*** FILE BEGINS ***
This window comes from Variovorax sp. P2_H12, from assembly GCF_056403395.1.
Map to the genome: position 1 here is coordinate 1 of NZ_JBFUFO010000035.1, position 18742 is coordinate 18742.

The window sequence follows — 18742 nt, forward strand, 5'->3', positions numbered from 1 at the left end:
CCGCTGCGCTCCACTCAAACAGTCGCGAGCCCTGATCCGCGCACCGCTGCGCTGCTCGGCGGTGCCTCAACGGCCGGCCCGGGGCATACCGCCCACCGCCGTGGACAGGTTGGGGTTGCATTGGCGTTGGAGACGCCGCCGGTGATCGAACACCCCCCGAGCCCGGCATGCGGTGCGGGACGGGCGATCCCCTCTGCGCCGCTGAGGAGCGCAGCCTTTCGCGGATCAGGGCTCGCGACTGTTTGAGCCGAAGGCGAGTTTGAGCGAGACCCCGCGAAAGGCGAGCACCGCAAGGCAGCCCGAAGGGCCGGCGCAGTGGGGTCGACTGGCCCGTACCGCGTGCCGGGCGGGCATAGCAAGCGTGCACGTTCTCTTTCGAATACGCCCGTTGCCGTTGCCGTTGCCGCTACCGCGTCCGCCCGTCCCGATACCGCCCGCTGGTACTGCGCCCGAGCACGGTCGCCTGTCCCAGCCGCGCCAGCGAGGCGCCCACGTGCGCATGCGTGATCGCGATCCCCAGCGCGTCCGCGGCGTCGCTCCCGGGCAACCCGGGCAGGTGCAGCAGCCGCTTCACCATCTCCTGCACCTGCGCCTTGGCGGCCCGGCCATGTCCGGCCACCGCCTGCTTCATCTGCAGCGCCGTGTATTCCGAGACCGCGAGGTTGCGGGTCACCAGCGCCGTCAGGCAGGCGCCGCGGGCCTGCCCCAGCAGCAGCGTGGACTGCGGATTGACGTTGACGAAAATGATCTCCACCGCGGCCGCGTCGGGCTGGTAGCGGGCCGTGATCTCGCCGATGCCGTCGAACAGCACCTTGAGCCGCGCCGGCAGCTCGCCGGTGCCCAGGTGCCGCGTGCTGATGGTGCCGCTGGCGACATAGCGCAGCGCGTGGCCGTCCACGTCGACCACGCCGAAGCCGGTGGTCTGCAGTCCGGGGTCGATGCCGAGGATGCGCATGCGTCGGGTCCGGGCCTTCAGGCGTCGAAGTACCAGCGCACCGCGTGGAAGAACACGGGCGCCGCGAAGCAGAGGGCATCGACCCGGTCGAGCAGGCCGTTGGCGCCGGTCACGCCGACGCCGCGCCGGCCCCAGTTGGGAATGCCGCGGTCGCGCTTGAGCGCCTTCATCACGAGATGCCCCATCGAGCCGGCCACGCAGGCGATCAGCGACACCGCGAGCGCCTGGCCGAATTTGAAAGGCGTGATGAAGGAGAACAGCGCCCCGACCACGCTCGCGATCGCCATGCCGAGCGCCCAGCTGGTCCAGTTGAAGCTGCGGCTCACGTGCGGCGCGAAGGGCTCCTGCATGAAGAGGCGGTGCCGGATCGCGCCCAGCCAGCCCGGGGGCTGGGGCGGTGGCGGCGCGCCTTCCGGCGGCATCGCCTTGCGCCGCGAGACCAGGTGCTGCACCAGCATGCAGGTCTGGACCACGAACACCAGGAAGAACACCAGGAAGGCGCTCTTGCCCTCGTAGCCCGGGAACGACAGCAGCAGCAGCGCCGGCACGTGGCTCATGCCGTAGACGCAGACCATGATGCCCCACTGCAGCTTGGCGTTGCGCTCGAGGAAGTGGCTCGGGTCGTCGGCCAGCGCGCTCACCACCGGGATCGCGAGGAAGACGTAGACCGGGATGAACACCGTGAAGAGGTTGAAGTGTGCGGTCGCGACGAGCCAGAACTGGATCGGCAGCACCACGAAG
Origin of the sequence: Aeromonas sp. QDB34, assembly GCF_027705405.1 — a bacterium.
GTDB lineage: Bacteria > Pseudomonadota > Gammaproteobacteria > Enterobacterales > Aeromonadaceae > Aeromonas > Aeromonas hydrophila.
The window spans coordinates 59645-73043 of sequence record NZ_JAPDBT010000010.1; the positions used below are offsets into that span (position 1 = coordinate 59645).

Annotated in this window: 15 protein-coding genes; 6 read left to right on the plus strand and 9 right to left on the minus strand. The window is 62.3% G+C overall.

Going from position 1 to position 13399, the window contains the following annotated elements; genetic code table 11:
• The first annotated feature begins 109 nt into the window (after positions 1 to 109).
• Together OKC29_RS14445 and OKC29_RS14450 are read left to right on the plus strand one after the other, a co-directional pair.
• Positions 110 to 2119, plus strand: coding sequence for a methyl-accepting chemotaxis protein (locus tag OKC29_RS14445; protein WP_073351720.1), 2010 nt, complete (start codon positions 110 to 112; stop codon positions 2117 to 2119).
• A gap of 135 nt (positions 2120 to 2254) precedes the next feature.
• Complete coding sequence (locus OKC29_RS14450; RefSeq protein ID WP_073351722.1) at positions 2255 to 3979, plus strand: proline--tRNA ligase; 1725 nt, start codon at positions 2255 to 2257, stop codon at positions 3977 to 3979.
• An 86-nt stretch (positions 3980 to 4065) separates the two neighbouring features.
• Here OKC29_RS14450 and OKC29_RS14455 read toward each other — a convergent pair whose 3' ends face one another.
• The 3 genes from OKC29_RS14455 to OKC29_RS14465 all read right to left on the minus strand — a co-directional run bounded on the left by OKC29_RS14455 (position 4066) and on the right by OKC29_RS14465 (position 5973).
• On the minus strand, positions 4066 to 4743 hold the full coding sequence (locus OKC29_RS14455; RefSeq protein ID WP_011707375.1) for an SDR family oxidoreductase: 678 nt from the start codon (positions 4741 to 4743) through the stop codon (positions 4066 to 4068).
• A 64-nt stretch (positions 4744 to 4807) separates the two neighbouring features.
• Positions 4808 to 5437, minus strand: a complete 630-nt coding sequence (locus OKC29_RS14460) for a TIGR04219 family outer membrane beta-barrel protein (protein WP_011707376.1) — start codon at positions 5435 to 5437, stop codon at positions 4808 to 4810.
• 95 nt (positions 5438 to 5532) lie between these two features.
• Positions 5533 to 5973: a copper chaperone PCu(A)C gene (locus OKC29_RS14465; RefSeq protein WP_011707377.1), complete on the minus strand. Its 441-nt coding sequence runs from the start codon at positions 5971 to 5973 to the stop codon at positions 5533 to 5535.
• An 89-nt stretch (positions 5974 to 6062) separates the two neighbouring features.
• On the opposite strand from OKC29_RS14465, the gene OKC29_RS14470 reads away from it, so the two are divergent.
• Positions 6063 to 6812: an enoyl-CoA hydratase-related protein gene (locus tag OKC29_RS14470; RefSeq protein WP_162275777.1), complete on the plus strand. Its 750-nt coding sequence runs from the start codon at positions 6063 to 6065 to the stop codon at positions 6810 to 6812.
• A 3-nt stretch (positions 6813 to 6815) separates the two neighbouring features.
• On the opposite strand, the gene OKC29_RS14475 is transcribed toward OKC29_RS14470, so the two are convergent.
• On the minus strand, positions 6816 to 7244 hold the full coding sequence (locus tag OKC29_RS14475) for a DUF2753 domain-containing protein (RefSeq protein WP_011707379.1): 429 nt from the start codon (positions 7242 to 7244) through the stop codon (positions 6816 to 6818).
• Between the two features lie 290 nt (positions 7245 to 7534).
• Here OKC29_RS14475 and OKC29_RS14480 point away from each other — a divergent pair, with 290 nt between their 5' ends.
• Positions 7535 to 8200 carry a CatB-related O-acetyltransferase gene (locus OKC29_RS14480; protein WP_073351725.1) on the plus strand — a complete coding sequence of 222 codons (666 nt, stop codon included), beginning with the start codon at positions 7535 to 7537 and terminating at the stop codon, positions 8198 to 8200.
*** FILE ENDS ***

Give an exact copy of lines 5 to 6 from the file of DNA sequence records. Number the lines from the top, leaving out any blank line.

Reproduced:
Origin of the sequence: Aeromonas sp. QDB34, assembly GCF_027705405.1 — a bacterium.
GTDB lineage: Bacteria > Pseudomonadota > Gammaproteobacteria > Enterobacterales > Aeromonadaceae > Aeromonas > Aeromonas hydrophila.